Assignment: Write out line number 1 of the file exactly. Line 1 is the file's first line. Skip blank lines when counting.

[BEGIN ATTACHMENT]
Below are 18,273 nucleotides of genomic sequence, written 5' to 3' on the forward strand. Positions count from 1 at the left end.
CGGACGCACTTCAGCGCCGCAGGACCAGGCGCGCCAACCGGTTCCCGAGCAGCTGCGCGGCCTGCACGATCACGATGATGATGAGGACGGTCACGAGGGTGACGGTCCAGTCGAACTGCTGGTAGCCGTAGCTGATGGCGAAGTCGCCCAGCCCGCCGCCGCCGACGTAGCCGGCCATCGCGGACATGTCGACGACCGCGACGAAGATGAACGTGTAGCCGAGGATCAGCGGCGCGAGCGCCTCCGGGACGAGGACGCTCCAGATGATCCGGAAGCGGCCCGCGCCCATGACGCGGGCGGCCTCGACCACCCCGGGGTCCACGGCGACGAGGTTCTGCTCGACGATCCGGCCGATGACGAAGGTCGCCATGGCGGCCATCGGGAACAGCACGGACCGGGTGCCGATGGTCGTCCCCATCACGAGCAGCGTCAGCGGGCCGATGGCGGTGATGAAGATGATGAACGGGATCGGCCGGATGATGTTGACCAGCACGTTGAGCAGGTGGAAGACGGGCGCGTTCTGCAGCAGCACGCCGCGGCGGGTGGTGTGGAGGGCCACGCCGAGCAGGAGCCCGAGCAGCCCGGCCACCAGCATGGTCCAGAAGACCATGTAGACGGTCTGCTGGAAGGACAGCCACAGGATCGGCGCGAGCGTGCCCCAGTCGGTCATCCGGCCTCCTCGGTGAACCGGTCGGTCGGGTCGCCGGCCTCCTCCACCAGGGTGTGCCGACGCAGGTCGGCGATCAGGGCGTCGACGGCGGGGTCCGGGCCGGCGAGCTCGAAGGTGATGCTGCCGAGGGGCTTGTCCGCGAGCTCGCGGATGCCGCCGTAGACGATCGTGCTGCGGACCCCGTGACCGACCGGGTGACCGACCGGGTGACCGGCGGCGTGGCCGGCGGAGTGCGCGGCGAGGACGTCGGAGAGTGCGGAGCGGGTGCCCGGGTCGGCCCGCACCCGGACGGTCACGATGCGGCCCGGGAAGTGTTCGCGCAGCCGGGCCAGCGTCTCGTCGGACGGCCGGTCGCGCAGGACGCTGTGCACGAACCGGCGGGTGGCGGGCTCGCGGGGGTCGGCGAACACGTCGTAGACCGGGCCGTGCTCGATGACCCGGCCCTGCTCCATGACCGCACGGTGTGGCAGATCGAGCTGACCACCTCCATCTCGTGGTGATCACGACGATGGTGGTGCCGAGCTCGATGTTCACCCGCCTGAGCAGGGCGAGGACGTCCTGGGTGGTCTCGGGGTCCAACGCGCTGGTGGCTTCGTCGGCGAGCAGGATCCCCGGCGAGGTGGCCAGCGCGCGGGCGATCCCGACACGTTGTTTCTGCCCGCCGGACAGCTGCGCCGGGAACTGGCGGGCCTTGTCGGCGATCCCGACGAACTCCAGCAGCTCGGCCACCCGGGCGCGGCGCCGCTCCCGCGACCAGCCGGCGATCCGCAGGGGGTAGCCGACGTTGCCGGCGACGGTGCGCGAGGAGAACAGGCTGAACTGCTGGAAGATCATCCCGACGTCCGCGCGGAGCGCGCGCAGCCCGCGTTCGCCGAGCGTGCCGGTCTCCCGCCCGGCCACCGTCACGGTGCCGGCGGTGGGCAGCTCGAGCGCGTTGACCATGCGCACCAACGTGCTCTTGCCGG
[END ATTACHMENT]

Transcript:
Below are 18,273 nucleotides of genomic sequence, written 5' to 3' on the forward strand. Positions count from 1 at the left end.